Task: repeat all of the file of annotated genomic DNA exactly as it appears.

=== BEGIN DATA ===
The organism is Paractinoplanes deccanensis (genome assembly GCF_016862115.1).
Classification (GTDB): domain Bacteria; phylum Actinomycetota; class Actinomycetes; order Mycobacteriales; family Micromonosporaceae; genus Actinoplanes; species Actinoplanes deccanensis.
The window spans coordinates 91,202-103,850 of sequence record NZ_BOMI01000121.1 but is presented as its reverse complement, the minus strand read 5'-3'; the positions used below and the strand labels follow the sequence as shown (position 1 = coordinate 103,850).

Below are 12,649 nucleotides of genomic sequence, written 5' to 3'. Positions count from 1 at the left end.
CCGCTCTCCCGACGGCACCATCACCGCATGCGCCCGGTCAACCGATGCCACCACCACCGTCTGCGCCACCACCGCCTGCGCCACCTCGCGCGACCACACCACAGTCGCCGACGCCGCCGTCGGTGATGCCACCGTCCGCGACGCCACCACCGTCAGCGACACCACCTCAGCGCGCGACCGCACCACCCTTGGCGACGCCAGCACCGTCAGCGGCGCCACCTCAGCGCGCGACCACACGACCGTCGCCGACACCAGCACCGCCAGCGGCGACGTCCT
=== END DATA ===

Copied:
The organism is Paractinoplanes deccanensis (genome assembly GCF_016862115.1).
Classification (GTDB): domain Bacteria; phylum Actinomycetota; class Actinomycetes; order Mycobacteriales; family Micromonosporaceae; genus Actinoplanes; species Actinoplanes deccanensis.
The window spans coordinates 91,202-103,850 of sequence record NZ_BOMI01000121.1 but is presented as its reverse complement, the minus strand read 5'-3'; the positions used below and the strand labels follow the sequence as shown (position 1 = coordinate 103,850).

Below are 12,649 nucleotides of genomic sequence, written 5' to 3'. Positions count from 1 at the left end.
CCGCTCTCCCGACGGCACCATCACCGCATGCGCCCGGTCAACCGATGCCACCACCACCGTCTGCGCCACCACCGCCTGCGCCACCTCGCGCGACCACACCACAGTCGCCGACGCCGCCGTCGGTGATGCCACCGTCCGCGACGCCACCACCGTCAGCGACACCACCTCAGCGCGCGACCGCACCACCCTTGGCGACGCCAGCACCGTCAGCGGCGCCACCTCAGCGCGCGACCACACGACCGTCGCCGACACCAGCACCGCCAGCGGCGACGTCCT